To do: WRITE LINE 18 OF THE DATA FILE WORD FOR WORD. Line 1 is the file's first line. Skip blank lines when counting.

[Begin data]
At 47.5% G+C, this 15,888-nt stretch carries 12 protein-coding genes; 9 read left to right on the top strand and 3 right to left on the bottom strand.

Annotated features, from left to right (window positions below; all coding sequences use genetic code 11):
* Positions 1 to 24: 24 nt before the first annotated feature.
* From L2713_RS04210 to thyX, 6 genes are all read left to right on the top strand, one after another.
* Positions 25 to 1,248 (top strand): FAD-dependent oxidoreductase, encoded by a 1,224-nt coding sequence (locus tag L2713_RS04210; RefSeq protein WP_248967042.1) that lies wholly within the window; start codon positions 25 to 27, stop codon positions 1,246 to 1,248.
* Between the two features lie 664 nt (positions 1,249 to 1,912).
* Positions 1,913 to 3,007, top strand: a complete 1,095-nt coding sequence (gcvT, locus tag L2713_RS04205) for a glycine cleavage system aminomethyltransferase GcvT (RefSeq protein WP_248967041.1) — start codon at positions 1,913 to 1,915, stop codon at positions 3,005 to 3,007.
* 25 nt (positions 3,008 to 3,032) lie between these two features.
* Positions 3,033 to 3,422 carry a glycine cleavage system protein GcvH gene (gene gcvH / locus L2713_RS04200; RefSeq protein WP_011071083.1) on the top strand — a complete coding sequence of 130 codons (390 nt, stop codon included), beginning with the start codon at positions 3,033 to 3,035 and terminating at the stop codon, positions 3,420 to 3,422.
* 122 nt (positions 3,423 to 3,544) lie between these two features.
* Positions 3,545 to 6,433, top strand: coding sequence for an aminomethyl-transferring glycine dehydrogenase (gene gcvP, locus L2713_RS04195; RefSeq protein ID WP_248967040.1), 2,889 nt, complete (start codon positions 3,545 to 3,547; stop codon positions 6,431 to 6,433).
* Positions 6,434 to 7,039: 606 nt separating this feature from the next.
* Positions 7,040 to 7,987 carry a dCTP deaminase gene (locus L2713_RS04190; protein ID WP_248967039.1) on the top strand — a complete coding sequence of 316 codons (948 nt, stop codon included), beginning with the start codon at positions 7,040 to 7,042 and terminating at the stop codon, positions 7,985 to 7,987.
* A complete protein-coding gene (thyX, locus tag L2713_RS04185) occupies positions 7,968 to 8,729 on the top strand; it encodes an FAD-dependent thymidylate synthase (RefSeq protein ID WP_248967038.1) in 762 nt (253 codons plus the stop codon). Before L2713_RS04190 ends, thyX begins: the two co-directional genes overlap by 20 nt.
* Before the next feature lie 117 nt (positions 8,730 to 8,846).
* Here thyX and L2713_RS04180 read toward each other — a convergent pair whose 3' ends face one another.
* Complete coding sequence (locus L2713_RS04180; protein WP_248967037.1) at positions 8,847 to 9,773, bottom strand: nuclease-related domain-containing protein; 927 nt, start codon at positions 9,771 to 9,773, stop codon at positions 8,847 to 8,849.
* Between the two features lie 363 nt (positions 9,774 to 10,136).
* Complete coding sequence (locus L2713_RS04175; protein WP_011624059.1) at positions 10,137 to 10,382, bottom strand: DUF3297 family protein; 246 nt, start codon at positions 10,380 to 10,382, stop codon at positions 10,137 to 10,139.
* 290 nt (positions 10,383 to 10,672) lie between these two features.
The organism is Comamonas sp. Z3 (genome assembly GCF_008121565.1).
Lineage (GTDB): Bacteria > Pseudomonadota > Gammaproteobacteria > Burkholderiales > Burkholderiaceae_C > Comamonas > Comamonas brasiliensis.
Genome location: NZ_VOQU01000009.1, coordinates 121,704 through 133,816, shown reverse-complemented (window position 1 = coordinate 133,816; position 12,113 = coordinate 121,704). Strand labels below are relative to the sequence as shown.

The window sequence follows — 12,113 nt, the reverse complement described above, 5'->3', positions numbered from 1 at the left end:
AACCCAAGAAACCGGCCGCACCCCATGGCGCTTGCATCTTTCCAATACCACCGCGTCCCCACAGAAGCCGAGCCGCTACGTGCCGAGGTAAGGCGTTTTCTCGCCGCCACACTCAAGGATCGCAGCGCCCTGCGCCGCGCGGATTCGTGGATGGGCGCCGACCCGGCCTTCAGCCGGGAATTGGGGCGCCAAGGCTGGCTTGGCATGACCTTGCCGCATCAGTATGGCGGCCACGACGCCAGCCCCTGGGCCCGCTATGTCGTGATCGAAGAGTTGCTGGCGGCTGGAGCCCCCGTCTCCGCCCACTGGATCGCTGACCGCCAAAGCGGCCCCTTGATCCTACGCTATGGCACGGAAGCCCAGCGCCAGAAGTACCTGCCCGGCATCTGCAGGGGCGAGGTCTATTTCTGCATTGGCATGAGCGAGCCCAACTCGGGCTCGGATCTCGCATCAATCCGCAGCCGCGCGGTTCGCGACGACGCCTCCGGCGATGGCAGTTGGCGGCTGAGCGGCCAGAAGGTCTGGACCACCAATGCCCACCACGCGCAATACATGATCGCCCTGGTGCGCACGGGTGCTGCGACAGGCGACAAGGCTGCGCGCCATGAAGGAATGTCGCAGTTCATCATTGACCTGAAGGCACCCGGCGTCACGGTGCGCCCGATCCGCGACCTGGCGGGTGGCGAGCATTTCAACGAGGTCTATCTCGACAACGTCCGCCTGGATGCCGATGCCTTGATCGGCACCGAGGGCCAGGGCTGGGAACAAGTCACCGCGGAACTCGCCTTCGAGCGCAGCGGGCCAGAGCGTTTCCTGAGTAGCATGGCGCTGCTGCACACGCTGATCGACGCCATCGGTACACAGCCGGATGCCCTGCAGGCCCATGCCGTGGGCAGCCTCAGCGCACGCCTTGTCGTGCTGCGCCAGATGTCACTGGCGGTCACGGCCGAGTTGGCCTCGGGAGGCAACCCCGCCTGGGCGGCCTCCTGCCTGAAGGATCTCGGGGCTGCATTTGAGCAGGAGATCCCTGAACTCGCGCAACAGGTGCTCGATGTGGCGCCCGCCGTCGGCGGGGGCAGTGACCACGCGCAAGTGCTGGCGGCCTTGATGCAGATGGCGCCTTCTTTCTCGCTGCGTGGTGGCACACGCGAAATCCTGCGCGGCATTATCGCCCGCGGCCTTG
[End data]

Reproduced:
* Between the two features lie 363 nt (positions 9,774 to 10,136).